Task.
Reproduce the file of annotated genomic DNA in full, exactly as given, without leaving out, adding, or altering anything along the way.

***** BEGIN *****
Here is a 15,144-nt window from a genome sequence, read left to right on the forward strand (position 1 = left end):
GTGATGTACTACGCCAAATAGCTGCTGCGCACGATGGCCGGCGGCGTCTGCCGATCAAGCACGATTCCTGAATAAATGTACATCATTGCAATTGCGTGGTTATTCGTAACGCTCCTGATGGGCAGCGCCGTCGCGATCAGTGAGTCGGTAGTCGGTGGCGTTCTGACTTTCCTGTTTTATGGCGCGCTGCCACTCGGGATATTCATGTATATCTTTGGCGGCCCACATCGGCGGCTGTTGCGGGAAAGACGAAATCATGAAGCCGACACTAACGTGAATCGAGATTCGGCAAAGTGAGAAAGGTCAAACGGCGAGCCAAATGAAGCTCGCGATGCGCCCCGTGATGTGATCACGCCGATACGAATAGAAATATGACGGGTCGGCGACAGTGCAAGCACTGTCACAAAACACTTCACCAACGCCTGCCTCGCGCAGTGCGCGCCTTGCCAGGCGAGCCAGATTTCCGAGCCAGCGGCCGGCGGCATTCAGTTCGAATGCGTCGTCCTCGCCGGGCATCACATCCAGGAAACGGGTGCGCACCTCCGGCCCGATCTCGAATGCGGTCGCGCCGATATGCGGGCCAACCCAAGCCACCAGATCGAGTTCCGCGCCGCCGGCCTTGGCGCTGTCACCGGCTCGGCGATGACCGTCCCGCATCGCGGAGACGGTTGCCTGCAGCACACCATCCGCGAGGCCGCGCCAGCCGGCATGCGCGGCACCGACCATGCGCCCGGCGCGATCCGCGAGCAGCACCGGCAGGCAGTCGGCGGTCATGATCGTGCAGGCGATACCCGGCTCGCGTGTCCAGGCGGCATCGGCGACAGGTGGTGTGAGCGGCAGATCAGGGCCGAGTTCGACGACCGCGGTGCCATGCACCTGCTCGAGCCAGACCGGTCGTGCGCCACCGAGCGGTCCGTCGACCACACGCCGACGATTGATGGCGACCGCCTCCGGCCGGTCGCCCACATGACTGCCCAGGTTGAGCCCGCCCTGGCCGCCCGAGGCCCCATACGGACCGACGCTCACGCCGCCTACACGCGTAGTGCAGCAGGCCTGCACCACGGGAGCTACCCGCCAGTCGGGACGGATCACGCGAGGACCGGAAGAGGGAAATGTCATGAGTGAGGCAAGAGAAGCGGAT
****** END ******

Here is a 15,144-nt window from a genome sequence, read left to right on the forward strand (position 1 = left end):
GTGATGTACTACGCCAAATAGCTGCTGCGCACGATGGCCGGCGGCGTCTGCCGATCAAGCACGATTCCTGAATAAATGTACATCATTGCAATTGCGTGGTTATTCGTAACGCTCCTGATGGGCAGCGCCGTCGCGATCAGTGAGTCGGTAGTCGGTGGCGTTCTGACTTTCCTGTTTTATGGCGCGCTGCCACTCGGGATATTCATGTATATCTTTGGCGGCCCACATCGGCGGCTGTTGCGGGAAAGACGAAATCATGAAGCCGACACTAACGTGAATCGAGATTCGGCAAAGTGAGAAAGGTCAAACGGCGAGCCAAATGAAGCTCGCGATGCGCCCCGTGATGTGATCACGCCGATACGAATAGAAATATGACGGGTCGGCGACAGTGCAAGCACTGTCACAAAACACTTCACCAACGCCTGCCTCGCGCAGTGCGCGCCTTGCCAGGCGAGCCAGATTTCCGAGCCAGCGGCCGGCGGCATTCAGTTCGAATGCGTCGTCCTCGCCGGGCATCACATCCAGGAAACGGGTGCGCACCTCCGGCCCGATCTCGAATGCGGTCGCGCCGATATGCGGGCCAACCCAAGCCACCAGATCGAGTTCCGCGCCGCCGGCCTTGGCGCTGTCACCGGCTCGGCGATGACCGTCCCGCATCGCGGAGACGGTTGCCTGCAGCACACCATCCGCGAGGCCGCGCCAGCCGGCATGCGCGGCACCGACCATGCGCCCGGCGCGATCCGCGAGCAGCACCGGCAGGCAGTCGGCGGTCATGATCGTGCAGGCGATACCCGGCTCGCGTGTCCAGGCGGCATCGGCGACAGGTGGTGTGAGCGGCAGATCAGGGCCGAGTTCGACGACCGCGGTGCCATGCACCTGCTCGAGCCAGACCGGTCGTGCGCCACCGAGCGGTCCGTCGACCACACGCCGACGATTGATGGCGACCGCCTCCGGCCGGTCGCCCACATGACTGCCCAGGTTGAGCCCGCCCTGGCCGCCCGAGGCCCCATACGGACCGACGCTCACGCCGCCTACACGCGTAGTGCAGCAGGCCTGCACCACGGGAGCTACCCGCCAGTCGGGACGGATCACGCGAGGACCGGAAGAGGGAAATGTCATGAGTGAGGCAAGAGAAGCGGAT